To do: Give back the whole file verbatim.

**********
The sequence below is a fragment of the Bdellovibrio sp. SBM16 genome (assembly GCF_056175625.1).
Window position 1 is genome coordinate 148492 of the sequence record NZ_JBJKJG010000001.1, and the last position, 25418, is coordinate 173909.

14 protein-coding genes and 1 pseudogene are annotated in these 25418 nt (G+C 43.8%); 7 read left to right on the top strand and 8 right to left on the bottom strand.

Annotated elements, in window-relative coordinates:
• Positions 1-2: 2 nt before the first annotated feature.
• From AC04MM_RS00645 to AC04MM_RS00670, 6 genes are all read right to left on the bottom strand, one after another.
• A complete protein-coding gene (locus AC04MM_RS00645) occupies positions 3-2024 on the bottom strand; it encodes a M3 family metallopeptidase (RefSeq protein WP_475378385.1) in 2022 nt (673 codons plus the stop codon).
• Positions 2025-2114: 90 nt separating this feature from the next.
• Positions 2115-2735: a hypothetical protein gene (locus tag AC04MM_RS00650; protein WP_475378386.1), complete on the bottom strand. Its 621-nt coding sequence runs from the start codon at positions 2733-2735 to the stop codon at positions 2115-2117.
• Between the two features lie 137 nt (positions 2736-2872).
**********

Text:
The sequence below is a fragment of the Bdellovibrio sp. SBM16 genome (assembly GCF_056175625.1).
Window position 1 is genome coordinate 148492 of the sequence record NZ_JBJKJG010000001.1, and the last position, 25418, is coordinate 173909.

14 protein-coding genes and 1 pseudogene are annotated in these 25418 nt (G+C 43.8%); 7 read left to right on the top strand and 8 right to left on the bottom strand.

Annotated elements, in window-relative coordinates:
• Positions 1-2: 2 nt before the first annotated feature.
• From AC04MM_RS00645 to AC04MM_RS00670, 6 genes are all read right to left on the bottom strand, one after another.
• A complete protein-coding gene (locus AC04MM_RS00645) occupies positions 3-2024 on the bottom strand; it encodes a M3 family metallopeptidase (RefSeq protein WP_475378385.1) in 2022 nt (673 codons plus the stop codon).
• Positions 2025-2114: 90 nt separating this feature from the next.
• Positions 2115-2735: a hypothetical protein gene (locus tag AC04MM_RS00650; protein WP_475378386.1), complete on the bottom strand. Its 621-nt coding sequence runs from the start codon at positions 2733-2735 to the stop codon at positions 2115-2117.
• Between the two features lie 137 nt (positions 2736-2872).